This week Royal Mail launched Letters of Our Lives, ‘a nationwide search to discover long-forgotten letters and postcards that reveal our social and political history, as told by the people who lived it.’ It’s part of the 500th anniversary celebrations of the Royal Mail. I can’t wait to discover the personal stories this campaign reveals.
Letters are special to me in a way that no electronic communication could ever be, despite my avid use of social media to keep contact with friends and family scattered across the continents.
As a child I corresponded with an international network of penfriends amassed through school, on holidays, and via exchange trips to Germany and France. When I went to university and to work abroad, I cherished the arrival of letters from friends in far-flung cities. There were no texts, no FaceTime, no WhatsApp, no Facebook, no Instagram to stay connected – just a few sheets of Basildon Bond to share our stories.
Thankfully, I still have many of those letters, and I treasure their tangibility. The feel and smell of the paper, the familiar and oh-so-personal loops of the handwriting; they connect me physically to the people who wrote them. They touched the paper, held the pen, blew the ink dry, licked the stamp.
Letters from generations past have an even deeper resonance for me. I’m fortunate to have the letters which sent by my German grandfather from the Eastern front, culminating in that devastating correspondence from his commanding officer in 1943 informing my grandmother of his death. I also have letters exchanged between my British grandparents during the Blitz, relating their separate experiences in London and Manchester. They convey the anguish of enforced separation, the trauma of conflict, and a depth of affection which no doubt was rarely communicated in public.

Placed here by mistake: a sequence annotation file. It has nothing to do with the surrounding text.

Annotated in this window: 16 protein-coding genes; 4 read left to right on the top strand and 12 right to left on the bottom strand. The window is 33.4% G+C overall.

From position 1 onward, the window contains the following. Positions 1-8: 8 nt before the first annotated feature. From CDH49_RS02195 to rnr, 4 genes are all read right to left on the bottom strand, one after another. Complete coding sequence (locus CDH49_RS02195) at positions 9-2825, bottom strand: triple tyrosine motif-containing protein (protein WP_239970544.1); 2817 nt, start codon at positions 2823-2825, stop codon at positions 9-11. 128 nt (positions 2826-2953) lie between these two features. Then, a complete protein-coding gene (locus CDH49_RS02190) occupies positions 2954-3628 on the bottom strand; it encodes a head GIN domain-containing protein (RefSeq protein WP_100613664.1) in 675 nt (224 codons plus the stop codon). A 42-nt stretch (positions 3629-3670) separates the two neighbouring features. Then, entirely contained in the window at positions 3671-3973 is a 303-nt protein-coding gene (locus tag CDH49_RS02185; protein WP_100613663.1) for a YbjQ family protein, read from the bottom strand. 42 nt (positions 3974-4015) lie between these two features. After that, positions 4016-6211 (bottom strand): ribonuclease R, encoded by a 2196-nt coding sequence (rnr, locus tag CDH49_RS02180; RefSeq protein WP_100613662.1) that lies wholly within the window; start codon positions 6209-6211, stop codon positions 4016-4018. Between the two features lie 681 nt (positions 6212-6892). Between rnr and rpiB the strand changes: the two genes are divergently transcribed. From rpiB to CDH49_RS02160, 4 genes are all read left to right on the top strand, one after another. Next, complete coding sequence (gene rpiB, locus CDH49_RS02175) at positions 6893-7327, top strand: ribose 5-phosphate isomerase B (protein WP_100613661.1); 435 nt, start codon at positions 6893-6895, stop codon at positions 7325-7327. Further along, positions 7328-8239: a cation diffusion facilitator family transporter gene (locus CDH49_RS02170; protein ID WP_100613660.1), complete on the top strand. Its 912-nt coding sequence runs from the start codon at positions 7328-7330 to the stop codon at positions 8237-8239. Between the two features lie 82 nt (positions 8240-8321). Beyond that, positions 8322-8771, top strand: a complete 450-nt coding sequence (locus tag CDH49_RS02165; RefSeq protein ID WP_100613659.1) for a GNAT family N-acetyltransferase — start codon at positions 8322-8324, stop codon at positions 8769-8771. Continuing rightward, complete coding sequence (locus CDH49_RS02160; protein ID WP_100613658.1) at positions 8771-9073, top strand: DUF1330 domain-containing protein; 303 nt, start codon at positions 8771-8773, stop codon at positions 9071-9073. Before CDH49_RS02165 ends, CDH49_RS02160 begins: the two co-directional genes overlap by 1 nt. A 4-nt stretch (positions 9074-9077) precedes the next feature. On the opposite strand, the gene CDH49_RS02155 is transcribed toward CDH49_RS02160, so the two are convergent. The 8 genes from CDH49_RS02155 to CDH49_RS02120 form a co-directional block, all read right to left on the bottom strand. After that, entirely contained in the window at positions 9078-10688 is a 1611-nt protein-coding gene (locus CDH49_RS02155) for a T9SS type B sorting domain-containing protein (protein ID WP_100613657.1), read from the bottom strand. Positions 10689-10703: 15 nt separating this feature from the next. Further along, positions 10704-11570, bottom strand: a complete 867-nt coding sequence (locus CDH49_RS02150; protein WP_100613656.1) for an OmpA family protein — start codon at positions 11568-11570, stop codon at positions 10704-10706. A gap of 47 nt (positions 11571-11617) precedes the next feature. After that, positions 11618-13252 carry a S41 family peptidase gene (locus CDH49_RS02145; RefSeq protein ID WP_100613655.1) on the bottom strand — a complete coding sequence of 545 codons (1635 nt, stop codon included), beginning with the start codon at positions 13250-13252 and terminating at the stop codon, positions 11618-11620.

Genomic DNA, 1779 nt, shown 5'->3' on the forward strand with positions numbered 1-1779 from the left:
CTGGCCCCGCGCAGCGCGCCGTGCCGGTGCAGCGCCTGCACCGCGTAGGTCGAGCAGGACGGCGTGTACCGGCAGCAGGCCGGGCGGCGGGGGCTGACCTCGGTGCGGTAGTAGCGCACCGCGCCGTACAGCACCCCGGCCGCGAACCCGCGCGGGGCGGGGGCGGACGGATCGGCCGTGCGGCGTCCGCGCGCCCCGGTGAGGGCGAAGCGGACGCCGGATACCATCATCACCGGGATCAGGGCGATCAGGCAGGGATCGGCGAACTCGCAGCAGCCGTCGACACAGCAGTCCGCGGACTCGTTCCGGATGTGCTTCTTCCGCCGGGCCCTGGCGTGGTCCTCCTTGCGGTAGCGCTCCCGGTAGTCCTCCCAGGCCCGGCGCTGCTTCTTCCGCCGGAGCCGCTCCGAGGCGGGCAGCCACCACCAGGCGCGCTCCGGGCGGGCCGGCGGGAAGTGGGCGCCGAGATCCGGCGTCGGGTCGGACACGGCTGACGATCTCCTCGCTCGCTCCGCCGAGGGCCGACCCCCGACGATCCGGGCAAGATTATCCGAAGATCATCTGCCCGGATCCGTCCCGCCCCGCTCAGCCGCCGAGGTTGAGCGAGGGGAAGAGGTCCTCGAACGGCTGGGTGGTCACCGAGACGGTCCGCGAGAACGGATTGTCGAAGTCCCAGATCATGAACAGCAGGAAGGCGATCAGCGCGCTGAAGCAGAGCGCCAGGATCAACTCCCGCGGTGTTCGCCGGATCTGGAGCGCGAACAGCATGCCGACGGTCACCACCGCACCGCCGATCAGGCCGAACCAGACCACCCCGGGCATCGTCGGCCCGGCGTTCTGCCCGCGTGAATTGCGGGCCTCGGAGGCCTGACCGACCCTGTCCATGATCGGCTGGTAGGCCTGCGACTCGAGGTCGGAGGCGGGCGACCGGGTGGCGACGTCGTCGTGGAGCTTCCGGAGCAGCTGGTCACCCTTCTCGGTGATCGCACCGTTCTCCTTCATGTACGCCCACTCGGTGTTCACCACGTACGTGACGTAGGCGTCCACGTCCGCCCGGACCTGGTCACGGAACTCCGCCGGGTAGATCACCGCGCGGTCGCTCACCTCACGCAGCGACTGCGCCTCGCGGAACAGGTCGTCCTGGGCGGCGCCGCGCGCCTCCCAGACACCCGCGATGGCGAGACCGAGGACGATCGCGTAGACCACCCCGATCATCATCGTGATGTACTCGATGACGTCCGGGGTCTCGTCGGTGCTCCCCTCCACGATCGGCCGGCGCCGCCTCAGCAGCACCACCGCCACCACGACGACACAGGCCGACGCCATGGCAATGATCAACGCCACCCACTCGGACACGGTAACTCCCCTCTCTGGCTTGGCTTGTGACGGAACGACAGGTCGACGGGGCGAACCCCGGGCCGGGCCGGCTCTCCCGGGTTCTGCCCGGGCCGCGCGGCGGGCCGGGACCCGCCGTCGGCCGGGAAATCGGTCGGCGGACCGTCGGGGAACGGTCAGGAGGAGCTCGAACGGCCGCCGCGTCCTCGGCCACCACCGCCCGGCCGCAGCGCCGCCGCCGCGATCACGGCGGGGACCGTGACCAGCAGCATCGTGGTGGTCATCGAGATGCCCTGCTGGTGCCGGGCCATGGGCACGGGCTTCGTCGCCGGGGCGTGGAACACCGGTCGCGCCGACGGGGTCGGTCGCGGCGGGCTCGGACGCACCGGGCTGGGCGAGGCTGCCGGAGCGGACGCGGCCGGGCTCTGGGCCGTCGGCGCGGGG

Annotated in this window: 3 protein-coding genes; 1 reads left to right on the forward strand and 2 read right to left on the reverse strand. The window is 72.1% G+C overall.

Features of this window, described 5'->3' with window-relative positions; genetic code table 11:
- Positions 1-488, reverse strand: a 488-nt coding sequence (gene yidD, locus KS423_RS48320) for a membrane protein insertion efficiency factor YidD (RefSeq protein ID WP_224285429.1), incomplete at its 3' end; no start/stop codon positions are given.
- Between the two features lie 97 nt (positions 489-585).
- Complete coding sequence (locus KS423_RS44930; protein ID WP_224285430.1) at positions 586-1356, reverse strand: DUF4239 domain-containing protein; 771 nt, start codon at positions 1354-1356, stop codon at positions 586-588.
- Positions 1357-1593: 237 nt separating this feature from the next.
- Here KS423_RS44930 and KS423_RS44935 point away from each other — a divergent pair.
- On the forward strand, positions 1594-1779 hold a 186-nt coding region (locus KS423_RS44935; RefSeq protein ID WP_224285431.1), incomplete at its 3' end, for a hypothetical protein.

The rise of digital communication and social media inevitably consigns personal letter-writing to history, at least in in the medium term. Our children will have an array of social platforms at their disposal on which to nurture their relationships and share their experiences.
But I do mourn this particular lost art of communication, and wonder what this means for future generations, and their attempts to connect emotionally with the defining experiences – and the day-to-day lives – of their forebears.
70 years from now, will my grown-up granddaughter be exploring my Facebook posts or reading my tweets? I doubt it. And even if she is, how much will my brief updates, retweets, selfies, emojis and shared memes tell her about me, and will she feel the same profound connection to the digital me that I feel to the grandfathers I never met when I hold those handwritten letters.